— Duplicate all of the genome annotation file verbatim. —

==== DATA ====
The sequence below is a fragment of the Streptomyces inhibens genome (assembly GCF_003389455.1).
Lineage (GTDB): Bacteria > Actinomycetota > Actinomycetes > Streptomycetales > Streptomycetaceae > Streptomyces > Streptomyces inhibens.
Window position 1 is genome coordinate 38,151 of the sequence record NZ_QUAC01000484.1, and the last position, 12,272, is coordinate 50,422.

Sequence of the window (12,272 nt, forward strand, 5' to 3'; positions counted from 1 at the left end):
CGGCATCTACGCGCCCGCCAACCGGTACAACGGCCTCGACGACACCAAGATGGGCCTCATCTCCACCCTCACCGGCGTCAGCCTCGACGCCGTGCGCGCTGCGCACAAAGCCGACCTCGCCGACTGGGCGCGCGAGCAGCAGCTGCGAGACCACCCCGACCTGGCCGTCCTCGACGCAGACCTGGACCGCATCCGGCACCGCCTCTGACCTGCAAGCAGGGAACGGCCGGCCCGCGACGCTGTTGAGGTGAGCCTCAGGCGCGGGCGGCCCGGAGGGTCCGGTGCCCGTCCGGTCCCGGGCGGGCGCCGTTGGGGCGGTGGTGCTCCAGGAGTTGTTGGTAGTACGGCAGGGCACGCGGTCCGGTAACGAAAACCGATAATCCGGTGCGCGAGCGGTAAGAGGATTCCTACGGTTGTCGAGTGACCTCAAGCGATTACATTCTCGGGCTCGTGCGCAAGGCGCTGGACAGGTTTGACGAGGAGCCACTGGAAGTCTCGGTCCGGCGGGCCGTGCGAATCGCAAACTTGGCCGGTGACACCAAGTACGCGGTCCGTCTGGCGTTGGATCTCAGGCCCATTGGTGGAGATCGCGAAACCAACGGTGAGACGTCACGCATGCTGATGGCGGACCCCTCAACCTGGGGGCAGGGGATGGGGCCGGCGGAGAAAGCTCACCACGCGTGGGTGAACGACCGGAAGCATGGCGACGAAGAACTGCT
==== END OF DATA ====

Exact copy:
The sequence below is a fragment of the Streptomyces inhibens genome (assembly GCF_003389455.1).
Lineage (GTDB): Bacteria > Actinomycetota > Actinomycetes > Streptomycetales > Streptomycetaceae > Streptomyces > Streptomyces inhibens.
Window position 1 is genome coordinate 38,151 of the sequence record NZ_QUAC01000484.1, and the last position, 12,272, is coordinate 50,422.

Sequence of the window (12,272 nt, forward strand, 5' to 3'; positions counted from 1 at the left end):
CGGCATCTACGCGCCCGCCAACCGGTACAACGGCCTCGACGACACCAAGATGGGCCTCATCTCCACCCTCACCGGCGTCAGCCTCGACGCCGTGCGCGCTGCGCACAAAGCCGACCTCGCCGACTGGGCGCGCGAGCAGCAGCTGCGAGACCACCCCGACCTGGCCGTCCTCGACGCAGACCTGGACCGCATCCGGCACCGCCTCTGACCTGCAAGCAGGGAACGGCCGGCCCGCGACGCTGTTGAGGTGAGCCTCAGGCGCGGGCGGCCCGGAGGGTCCGGTGCCCGTCCGGTCCCGGGCGGGCGCCGTTGGGGCGGTGGTGCTCCAGGAGTTGTTGGTAGTACGGCAGGGCACGCGGTCCGGTAACGAAAACCGATAATCCGGTGCGCGAGCGGTAAGAGGATTCCTACGGTTGTCGAGTGACCTCAAGCGATTACATTCTCGGGCTCGTGCGCAAGGCGCTGGACAGGTTTGACGAGGAGCCACTGGAAGTCTCGGTCCGGCGGGCCGTGCGAATCGCAAACTTGGCCGGTGACACCAAGTACGCGGTCCGTCTGGCGTTGGATCTCAGGCCCATTGGTGGAGATCGCGAAACCAACGGTGAGACGTCACGCATGCTGATGGCGGACCCCTCAACCTGGGGGCAGGGGATGGGGCCGGCGGAGAAAGCTCACCACGCGTGGGTGAACGACCGGAAGCATGGCGACGAAGAACTGCT